There are times when you edit something you’ve written, long or short, that you feel quite good about yourself. Look! You wrote a sentence that wasn’t all bad. See, again! That storyline makes sense and is kind of interesting. Aren’t you a genius? Or at least a very clever bunny? Yes, you are!

Then there are the times when you edit something you’ve written and feel that it’s all a pile of poo. Look! That simile makes no sense what so ever. And here! What is the purpose of that scene, that character, that entire plotline? What’s the point of you? Can you even structure a decent sentence? No, you can’t and you’re not very good at WordFeud either.

Guess what I’ve been hearing from myself over the last week?

I freely admit that I don’t write for myself: I want readers. I want people to enjoy my stories, feel the emotions I was hoping they’d feel, see the images I’m trying to place in their heads. External validation helps me feel the love, it gives me a huge boost. Sitting at home with my manuscript, trying to make a broken thing work, doesn’t. And I haven’t had anything published for ages, nor read to an audience since March. Doubt hovers.

Part of me, some days a very small part, is whispering ‘just get on with it, it doesn’t matter if it’s not the best thing ever, you still need to finish it to your best ability so you can get someone else to read it. They you can worry about the pooness.‘ A larger, and more vocal part, is saying ‘what the hell are you thinking about? This is a waste of time. There’s just too much excrement. Why couldn’t you get it right the first time?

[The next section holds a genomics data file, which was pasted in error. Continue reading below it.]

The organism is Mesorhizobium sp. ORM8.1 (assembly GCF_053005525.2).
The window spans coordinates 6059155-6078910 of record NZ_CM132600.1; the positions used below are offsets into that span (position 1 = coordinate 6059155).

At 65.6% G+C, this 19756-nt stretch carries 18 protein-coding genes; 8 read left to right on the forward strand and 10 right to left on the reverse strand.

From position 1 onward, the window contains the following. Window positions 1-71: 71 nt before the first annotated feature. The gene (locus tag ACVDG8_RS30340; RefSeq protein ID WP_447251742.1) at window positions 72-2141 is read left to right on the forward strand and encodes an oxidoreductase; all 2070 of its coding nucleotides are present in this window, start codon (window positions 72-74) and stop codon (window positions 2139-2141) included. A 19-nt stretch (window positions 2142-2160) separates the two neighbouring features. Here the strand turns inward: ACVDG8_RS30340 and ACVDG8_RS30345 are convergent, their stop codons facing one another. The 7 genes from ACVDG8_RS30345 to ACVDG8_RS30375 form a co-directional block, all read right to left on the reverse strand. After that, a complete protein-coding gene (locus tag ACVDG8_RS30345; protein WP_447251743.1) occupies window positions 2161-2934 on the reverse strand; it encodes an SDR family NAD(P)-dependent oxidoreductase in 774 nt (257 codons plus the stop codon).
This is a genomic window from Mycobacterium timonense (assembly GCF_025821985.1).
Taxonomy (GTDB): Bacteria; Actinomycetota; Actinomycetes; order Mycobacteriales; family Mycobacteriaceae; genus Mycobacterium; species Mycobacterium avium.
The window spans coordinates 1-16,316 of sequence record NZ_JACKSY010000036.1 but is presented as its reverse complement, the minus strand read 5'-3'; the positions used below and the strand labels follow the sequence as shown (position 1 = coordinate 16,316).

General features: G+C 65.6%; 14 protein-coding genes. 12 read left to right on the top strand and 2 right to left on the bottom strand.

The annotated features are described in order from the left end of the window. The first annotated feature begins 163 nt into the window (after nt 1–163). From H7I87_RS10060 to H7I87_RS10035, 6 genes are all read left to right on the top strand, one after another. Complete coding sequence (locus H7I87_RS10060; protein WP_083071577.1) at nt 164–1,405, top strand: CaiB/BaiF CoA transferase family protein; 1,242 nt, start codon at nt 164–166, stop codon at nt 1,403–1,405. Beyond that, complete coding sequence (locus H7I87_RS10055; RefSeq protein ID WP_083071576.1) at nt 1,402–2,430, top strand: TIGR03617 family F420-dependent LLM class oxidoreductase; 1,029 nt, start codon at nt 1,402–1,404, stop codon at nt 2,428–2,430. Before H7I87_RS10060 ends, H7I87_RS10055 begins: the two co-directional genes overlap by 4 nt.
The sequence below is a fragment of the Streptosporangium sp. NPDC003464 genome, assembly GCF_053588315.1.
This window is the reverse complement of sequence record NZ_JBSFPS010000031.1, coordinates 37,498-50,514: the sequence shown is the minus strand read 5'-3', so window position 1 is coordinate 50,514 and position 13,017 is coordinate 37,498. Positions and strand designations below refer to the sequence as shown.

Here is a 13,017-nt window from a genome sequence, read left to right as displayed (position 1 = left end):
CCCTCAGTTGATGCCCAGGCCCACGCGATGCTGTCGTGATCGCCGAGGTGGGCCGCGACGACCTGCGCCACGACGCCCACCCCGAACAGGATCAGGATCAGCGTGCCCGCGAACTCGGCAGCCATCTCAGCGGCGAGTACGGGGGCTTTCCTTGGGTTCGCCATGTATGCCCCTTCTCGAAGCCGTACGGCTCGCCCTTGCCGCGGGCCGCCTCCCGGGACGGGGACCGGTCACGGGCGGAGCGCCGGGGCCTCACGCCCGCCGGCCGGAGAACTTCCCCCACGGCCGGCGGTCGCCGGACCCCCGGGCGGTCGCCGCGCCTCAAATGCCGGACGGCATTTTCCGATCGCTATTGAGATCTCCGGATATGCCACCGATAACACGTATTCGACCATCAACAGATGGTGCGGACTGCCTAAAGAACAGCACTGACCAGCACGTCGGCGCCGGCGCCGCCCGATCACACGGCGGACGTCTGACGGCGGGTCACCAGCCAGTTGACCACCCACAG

Every writer has to listen to those two voices. The trick is to focus on the quiet one and get on with it.

I take it back: editing can be fun

The big edit has begun. Progress is slower than I had hoped but I am moving forward and learning what is realistic. 50 pager per day wasn’t. 25 is looking doable. There’s a good chance that I’ll finish the big edit before I start working full-time again.

Editing used to be my least favourite part of writing. I enjoy the mad rush of the totally rubbish draft: chucking words on paper, not worrying about quality. I enjoy the first fiddle when I’m trying to kick that draft into some kind of shape. But then comes the fine calibration, proper editing, a process I’ve always found a pain.

Not so with this project.

I’m really enjoying editing. It could be that because this is a big project (I want to get it down to 80K), the problems are more greater and therefore fixing them is more satisfying than when poking about in a short story. It’s could be something else. I don’t know. All I know is that sitting down in front of my computer, crossing out proof marks and removing sticky notes from paper pages, solving problems, removing words and clearing up scenes, is fun. Really good fun.

Years ago, my friend Hamish told me he liked editing because he enjoyed kicking his story into shape. Editing allows you to turn a half-formed mess into a story. For maybe the first time, I wholeheartedly agree with him.

It really feels as if I’m making the story better, binding events together, shaping characters, and tightening up the plot. Editing a short story has never been this satisfying.

I think part of my enjoyment is that this project is big enough to take over my brain. I go for a walk, I think about structure. I cook, I think about specific scenes. I watch television, I do research. It’s the closest I’ve come to complete immersion in one of my own stories. I like it.

Wouldn’t it be nice if I could do a first draft in the same way: focused, living in the world, engrossed in my own creation? I have a strong feeling that the first draft would be better if I could write it in a great gushing flood instead of bursts of trickling brooks.